While inspectors admitted that severe overcrowding was a mitigating factor they still determined that the unit classification system was the major source of the problems in HOC. The report reads that “(t)he jail’s poor classification system can be linked to the murder of at least one pre-trial detainee.” This statement refers to a February 2007 incident in which a prisoner awaiting trial was housed with a prisoner who had already been sentenced. The pre-trial detainee was fatally kicked and beaten by his cellmate.

Inspectors found that prisoners were endangered by unsanitary conditions in HOC. Filthy showers, not enough showers, insufficient hot water and exposure to high levels of dust were just a few of the problems.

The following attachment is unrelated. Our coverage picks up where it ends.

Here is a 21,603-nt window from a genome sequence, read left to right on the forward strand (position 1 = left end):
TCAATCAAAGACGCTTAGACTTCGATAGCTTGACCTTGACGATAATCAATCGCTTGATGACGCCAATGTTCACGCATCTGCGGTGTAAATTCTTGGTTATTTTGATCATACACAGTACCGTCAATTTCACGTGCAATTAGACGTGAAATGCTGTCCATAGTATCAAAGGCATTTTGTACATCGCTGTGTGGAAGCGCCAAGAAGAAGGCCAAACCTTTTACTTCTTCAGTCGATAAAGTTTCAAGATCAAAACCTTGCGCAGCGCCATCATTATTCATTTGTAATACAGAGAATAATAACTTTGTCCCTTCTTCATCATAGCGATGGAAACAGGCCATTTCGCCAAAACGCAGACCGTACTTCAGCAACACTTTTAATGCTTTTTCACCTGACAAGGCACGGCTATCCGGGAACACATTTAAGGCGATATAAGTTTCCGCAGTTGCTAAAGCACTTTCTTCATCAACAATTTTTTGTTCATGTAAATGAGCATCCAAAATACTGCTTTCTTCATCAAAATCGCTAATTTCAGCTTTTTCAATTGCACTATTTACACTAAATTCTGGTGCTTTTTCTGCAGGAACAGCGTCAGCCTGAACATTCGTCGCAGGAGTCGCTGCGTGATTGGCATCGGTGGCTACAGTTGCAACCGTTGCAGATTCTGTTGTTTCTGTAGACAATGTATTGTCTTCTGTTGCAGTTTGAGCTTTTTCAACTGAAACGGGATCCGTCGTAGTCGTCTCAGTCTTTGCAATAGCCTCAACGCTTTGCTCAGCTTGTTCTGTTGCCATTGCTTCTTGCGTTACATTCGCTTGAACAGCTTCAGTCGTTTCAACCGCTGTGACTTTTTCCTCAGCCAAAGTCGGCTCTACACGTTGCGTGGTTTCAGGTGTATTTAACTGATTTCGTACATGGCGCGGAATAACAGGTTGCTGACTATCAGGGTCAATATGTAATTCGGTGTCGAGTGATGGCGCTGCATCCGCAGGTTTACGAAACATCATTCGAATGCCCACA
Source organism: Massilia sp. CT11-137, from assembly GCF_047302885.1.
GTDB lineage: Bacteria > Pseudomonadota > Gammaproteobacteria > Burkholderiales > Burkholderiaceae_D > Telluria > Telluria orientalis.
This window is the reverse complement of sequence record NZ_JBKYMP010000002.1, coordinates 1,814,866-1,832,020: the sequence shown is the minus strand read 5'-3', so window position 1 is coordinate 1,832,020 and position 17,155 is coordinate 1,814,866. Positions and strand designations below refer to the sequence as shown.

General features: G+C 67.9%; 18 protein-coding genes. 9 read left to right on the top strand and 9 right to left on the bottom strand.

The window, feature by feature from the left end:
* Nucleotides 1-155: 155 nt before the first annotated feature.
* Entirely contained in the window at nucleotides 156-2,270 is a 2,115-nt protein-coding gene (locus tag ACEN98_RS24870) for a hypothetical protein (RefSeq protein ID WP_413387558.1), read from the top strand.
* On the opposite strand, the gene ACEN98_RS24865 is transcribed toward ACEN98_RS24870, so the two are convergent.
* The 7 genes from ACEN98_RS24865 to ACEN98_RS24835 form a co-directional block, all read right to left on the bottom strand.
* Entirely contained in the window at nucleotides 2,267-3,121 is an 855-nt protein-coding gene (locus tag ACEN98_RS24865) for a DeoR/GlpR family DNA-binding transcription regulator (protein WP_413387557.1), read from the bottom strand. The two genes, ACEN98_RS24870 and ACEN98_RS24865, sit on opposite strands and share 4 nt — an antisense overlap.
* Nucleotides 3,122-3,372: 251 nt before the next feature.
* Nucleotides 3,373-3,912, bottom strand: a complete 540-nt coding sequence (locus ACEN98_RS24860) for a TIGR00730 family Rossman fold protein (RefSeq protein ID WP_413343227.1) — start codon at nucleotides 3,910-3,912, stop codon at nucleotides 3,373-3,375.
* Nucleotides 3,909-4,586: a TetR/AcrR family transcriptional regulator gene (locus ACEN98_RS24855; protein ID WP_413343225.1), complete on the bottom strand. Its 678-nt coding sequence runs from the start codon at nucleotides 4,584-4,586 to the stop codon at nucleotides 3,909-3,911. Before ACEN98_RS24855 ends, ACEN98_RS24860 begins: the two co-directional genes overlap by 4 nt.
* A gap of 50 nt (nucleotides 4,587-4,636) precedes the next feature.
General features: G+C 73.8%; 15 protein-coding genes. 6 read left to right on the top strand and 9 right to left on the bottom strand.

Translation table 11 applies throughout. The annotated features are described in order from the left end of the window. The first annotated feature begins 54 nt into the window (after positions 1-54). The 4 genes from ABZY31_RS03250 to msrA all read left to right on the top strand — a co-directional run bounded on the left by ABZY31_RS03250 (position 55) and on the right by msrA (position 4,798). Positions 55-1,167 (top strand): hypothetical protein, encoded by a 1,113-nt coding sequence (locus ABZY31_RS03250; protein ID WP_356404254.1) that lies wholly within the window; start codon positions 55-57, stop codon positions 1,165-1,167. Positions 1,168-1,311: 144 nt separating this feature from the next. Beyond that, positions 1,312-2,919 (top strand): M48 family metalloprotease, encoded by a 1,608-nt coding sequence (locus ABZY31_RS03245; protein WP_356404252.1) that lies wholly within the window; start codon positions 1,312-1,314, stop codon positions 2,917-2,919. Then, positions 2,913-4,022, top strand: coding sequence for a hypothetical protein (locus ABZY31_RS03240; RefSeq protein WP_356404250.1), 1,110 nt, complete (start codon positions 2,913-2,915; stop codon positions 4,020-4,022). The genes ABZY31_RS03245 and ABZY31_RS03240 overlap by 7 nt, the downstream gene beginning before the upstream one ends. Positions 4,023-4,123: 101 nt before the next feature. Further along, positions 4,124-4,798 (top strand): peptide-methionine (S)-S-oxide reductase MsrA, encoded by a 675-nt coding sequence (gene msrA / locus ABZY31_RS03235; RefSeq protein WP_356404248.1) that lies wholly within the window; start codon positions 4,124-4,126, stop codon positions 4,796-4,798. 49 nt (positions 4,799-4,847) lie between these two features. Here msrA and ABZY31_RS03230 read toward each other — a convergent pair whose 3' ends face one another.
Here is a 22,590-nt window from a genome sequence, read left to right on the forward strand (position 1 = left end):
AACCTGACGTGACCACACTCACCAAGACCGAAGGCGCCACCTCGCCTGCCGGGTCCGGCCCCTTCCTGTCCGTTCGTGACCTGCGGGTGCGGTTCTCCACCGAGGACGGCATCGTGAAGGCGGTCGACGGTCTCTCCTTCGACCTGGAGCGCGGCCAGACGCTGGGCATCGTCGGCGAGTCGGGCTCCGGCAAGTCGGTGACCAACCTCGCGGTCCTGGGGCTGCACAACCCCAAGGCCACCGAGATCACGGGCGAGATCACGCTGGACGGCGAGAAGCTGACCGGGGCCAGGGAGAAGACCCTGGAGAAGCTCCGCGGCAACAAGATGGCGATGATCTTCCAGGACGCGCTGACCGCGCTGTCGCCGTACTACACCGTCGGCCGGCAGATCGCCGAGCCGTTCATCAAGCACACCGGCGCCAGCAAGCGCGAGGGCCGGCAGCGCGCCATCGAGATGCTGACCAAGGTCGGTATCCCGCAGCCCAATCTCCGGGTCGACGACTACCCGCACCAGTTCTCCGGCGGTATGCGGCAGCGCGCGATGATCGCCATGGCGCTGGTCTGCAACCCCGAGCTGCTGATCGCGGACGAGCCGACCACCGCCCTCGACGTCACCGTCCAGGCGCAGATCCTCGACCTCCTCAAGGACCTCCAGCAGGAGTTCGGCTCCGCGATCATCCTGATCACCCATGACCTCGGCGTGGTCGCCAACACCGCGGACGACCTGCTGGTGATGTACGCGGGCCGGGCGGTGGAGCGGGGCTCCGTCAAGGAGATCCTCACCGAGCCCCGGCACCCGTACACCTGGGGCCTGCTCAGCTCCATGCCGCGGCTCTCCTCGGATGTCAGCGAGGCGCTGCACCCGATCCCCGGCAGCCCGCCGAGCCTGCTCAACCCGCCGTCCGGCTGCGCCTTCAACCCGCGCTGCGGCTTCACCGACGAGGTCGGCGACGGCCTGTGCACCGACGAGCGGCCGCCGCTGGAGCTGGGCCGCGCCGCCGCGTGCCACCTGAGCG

Inspectors also did an immediate investigation of complaints by prisoners that areas of the jail were “extremely cold.” Random temperature readings throughout the A-7 unit of the jail confirmed the complaints. Inspectors were also concerned about frequent lockdowns and infrequent changes of clothing and bed linen noting that both practices promote the spread of infectious diseases.

At the time of the inspection guards had no way of manually releasing cell doors. In the event of fire or other emergencies prisoners would literally be trapped in their cells.

Of greatest significance, however, is the fact that 19 pages of the 40-page report addresses the jail’s failure to provide adequate mental health care. At the time of the inspectors’ visit 21% of the total population and 31% of segregated prisoners were on the mental health caseload. Yet psychiatric care was provided on the unit for only 13 hours per week.